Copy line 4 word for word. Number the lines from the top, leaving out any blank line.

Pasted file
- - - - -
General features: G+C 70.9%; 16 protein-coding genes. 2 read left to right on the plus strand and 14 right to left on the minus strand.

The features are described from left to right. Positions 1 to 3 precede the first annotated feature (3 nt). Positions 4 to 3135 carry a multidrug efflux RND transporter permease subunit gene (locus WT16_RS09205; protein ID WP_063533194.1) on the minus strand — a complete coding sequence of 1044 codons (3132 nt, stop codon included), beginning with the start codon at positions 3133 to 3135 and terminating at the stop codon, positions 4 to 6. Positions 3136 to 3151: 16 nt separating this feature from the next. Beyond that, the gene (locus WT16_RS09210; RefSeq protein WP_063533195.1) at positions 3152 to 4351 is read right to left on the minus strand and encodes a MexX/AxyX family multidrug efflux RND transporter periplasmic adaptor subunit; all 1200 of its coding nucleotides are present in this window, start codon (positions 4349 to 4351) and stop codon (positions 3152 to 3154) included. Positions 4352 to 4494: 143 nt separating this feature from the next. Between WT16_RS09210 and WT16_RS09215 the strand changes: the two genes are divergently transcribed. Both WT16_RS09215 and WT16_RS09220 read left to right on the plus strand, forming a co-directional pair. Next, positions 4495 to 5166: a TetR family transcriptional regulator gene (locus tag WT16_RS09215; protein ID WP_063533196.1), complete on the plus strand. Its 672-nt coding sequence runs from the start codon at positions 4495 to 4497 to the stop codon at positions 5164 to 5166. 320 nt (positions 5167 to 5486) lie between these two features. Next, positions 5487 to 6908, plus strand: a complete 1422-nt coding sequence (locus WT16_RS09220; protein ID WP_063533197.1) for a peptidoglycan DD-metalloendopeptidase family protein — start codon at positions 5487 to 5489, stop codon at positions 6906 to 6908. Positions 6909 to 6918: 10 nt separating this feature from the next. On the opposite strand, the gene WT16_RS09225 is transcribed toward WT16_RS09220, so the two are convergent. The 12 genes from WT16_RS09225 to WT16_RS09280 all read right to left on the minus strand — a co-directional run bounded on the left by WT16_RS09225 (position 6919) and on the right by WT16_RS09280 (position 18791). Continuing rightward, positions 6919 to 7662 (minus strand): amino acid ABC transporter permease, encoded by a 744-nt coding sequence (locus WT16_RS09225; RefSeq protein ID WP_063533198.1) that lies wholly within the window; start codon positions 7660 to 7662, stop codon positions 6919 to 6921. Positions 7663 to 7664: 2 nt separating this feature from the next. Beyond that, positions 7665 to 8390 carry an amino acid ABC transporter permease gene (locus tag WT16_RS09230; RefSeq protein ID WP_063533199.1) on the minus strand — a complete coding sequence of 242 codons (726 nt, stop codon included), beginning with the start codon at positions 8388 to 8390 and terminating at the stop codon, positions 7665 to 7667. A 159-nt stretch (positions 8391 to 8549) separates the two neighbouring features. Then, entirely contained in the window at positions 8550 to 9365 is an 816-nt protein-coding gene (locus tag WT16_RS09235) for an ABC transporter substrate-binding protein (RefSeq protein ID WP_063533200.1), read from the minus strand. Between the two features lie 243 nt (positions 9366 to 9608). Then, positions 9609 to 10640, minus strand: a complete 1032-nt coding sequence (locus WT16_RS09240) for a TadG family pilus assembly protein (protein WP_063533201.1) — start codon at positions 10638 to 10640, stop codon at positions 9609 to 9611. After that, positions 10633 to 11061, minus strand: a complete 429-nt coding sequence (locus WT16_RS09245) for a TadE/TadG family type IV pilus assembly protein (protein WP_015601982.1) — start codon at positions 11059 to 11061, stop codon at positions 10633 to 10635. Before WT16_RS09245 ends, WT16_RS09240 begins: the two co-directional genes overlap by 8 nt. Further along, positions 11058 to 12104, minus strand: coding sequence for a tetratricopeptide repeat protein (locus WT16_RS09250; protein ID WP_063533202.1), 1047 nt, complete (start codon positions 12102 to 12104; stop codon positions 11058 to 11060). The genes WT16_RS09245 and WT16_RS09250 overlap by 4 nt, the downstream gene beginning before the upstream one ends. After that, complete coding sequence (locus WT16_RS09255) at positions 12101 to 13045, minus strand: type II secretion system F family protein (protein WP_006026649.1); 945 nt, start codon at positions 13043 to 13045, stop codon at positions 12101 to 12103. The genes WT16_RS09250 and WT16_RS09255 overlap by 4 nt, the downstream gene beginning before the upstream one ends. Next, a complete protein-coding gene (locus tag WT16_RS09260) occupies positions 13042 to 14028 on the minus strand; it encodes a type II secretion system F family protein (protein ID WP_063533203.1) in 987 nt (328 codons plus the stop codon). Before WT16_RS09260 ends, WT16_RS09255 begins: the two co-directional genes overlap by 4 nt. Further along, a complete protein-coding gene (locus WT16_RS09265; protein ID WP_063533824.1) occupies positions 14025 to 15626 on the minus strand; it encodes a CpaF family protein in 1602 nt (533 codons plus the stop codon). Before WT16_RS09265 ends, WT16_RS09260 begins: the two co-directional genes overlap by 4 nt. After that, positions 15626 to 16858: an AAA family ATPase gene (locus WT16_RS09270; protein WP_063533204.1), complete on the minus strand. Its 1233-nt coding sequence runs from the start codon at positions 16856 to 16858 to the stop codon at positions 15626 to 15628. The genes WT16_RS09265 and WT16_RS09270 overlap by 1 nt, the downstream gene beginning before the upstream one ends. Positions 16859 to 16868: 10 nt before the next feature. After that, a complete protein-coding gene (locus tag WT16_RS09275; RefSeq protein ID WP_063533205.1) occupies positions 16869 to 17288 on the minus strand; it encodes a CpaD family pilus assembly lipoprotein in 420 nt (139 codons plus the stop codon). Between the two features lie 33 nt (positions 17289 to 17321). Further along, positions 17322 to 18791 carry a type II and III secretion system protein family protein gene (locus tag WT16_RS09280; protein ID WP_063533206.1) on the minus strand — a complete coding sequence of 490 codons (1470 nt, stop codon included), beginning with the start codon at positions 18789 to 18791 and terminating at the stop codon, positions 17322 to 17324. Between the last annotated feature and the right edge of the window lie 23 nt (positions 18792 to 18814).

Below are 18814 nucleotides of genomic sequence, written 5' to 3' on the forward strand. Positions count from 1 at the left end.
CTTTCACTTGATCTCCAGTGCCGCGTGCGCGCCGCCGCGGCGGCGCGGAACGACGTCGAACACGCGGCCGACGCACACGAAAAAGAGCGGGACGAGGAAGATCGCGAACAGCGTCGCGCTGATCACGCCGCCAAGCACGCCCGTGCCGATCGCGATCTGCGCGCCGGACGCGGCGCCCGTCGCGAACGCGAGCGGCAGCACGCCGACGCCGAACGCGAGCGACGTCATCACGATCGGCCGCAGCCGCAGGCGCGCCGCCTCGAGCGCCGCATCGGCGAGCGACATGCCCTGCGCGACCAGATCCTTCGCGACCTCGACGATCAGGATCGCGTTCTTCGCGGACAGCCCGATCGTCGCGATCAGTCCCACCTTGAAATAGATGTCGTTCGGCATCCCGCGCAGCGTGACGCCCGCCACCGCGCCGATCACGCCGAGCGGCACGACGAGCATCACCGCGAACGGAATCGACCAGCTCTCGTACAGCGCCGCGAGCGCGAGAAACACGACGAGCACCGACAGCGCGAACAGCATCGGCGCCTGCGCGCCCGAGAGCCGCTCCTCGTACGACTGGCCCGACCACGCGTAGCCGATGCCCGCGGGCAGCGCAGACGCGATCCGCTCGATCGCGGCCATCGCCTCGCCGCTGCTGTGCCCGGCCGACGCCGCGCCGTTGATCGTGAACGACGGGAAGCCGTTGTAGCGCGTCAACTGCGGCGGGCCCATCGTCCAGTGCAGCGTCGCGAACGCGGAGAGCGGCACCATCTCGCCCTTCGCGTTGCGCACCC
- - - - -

CTTTCACTTGATCTCCAGTGCCGCGTGCGCGCCGCCGCGGCGGCGCGGAACGACGTCGAACACGCGGCCGACGCACACGAAAAAGAGCGGGACGAGGAAGATCGCGAACAGCGTCGCGCTGATCACGCCGCCAAGCACGCCCGTGCCGATCGCGATCTGCGCGCCGGACGCGGCGCCCGTCGCGAACGCGAGCGGCAGCACGCCGACGCCGAACGCGAGCGACGTCATCACGATCGGCCGCAGCCGCAGGCGCGCCGCCTCGAGCGCCGCATCGGCGAGCGACATGCCCTGCGCGACCAGATCCTTCGCGACCTCGACGATCAGGATCGCGTTCTTCGCGGACAGCCCGATCGTCGCGATCAGTCCCACCTTGAAATAGATGTCGTTCGGCATCCCGCGCAGCGTGACGCCCGCCACCGCGCCGATCACGCCGAGCGGCACGACGAGCATCACCGCGAACGGAATCGACCAGCTCTCGTACAGCGCCGCGAGCGCGAGAAACACGACGAGCACCGACAGCGCGAACAGCATCGGCGCCTGCGCGCCCGAGAGCCGCTCCTCGTACGACTGGCCCGACCACGCGTAGCCGATGCCCGCGGGCAGCGCAGACGCGATCCGCTCGATCGCGGCCATCGCCTCGCCGCTGCTGTGCCCGGCCGACGCCGCGCCGTTGATCGTGAACGACGGGAAGCCGTTGTAGCGCGTCAACTGCGGCGGGCCCATCGTCCAGTGCAGCGTCGCGAACGCGGAGAGCGGCACCATCTCGCCCTTCGCGTTGCGCACCC